It’s nearly 5 p.m. in a scheduled 4. p.m. press conference, and head coach Jeff Tedford is nowhere to be seen. But when wide receiver and Cal commit Bryce Treggs comes live on television to make his decision, Tedford shows up just in time.
Treggs, who called himself “a man of my words,” stuck by his commitment by donning the Cal hat, and Tedford gave away a slight smile of relief. Now the press conference could start.
“I was waiting for that to begin,” Tedford said.
Treggs was the last player on the Bears’ verbal commitment list to declare on Wednesday, and finally, the long National Signing Day came to a close. Sixteen players in total committed to play for Cal, but the day was not about congratulating the players in completing their move to Berkeley.
It was about the people that were no longer part of the Cal football community.
There were many elephants in the room during the press conference, but none were bigger than former defensive line coach and star recruiter Tosh Lupoi. Lupoi, who played under Tedford, was the glue that formed Cal’s top-10 recruiting class. But with 14 days left before National Signing Day, Lupoi bolted to Washington alongside wide receivers coach Eric Kiesau, luring top recruits like safety Shaq Thompson away from the Bears to join him at Seattle.
After a bombardment of questions regarding Lupoi, Tedford had to cut the conversation short.
“This is not a trial about Tosh,” Tedford said. “This (conference) is about our recruiting class. So can we please talk about the recruiting class?”
Despite losing highly coveted commits like Thompson, defensive tackle Ellis McCarthy and wide receiver Jordan Payton, the Bears are still bringing a talented class into the newly renovated Memorial Stadium. The crown jewel of this class is quarterback Zach Kline, who’s already attending Berkeley this semester. Tedford said Kline will get a chance to prove himself in spring practice.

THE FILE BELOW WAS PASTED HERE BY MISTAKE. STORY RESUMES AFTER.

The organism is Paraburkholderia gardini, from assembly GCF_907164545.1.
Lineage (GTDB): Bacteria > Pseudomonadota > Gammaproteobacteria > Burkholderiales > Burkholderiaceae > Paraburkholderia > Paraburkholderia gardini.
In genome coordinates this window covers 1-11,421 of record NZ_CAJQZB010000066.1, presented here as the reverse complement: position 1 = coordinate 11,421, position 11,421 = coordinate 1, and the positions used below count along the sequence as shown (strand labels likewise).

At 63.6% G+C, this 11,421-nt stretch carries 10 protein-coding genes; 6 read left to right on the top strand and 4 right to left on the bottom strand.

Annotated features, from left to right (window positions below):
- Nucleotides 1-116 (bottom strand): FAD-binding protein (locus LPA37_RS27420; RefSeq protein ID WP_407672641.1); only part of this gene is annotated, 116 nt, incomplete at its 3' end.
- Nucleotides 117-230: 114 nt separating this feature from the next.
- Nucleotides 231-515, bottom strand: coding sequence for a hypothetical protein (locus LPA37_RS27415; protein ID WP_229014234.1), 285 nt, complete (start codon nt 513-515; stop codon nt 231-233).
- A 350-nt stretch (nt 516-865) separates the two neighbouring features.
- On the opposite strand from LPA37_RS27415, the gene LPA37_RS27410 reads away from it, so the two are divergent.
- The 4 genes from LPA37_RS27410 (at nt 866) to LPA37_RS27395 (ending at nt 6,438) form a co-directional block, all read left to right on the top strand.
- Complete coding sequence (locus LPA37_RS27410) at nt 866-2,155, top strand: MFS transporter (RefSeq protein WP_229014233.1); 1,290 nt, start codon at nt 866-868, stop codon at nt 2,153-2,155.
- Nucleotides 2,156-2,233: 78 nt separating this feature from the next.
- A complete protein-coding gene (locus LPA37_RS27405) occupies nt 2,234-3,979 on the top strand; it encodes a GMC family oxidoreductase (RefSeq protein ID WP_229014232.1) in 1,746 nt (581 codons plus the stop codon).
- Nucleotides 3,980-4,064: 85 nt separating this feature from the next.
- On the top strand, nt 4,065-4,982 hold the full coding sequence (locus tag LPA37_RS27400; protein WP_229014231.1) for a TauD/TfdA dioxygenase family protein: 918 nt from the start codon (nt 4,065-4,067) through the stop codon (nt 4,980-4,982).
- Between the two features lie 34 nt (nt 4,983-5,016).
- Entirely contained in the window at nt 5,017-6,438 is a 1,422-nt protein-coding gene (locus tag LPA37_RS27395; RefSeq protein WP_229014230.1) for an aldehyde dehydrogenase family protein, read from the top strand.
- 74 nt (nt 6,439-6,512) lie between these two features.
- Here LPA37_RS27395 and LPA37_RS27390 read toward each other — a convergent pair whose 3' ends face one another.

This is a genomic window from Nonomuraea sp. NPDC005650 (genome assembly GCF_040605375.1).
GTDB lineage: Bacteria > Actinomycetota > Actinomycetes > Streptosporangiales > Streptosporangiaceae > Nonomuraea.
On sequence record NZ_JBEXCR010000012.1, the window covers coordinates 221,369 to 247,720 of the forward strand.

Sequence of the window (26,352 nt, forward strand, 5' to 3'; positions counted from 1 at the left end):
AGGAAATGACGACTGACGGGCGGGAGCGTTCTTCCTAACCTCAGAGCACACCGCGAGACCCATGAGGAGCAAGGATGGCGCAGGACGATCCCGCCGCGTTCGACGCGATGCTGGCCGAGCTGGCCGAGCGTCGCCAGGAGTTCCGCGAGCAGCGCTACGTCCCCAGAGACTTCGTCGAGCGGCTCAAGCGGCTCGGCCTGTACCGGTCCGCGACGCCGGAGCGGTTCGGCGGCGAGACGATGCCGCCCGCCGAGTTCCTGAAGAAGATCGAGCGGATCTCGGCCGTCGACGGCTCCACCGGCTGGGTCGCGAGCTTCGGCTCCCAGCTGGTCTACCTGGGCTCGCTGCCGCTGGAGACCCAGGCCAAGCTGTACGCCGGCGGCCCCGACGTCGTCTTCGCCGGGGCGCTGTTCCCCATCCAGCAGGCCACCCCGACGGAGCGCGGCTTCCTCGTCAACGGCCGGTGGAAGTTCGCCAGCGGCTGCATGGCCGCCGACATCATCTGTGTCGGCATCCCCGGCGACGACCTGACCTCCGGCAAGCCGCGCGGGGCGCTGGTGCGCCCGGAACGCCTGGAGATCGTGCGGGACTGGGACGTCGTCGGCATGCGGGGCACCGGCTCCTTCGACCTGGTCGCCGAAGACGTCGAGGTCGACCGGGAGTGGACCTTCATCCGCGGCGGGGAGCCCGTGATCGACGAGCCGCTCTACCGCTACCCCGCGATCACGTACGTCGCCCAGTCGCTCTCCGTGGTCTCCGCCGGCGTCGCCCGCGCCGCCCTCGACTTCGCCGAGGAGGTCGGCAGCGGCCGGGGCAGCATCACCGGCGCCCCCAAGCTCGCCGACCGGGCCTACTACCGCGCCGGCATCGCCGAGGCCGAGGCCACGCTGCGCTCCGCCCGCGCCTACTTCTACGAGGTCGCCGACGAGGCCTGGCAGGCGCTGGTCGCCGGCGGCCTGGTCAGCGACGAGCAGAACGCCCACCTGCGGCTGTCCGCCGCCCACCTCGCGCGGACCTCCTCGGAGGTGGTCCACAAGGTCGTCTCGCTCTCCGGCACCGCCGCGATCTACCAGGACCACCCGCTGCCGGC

“Zach has fit in well already,” Tedford said. “He’ll compete this season, and we’ll see how it unfolds.”
With Kline being heralded as the quarterback of the future, a talented corps of wide receivers including Treggs, Cedric Dozier and Darius Powe are coming to replace the shoes of graduated seniors Marvin Jones and Michael Calvin.
Despite a well-rounded collection of players on the offensive side, the class is very thin on the defensive side of the ball, with only two linebackers and one defensive back. After a strong defensive class last year that featured defensive tackle Viliami Moala and safety Avery Sebastian, the defensive quality has been downgraded with outside linebacker Michael Barton leading the trio.
Overall this is a thin class due to the rapid succession of late decommitments. To Tedford, the downward spiral since the departure of Lupoi and the vitriolic hooplah afterwards was a recruiting experience unlike any year in his decade-long tenure at Cal.
The biggest lesson that Tedford learned in this recruiting whirlwind was the impact that the internet and social media have in the process. As a light Facebook user and a Twitter novice, Tedford was surprised at how much attention and passion the players and the recruiting media outlets generate.
“It’s the times we live in,” Tedford said. “I’ve never seen such entitlement of 17 or 18-year-olds typing four words on Twitter in the morning that sends everyone in a tailspin.”
Tedford realized that the old-fashioned ways of recruiting, such as phone calls with recruits and how verbal commitments actually meant something, is no longer the same. It’s 2012, the age of Twitter, Facebook and televised announcement, and Tedford learned this lesson the hard way.
But as Tedford, the old-school coach, feels the generation gap, he was left asking one big worry about this new recruiting system
“My concern is this: when do these kids have a chance to go to school and be a kid?” Tedford said.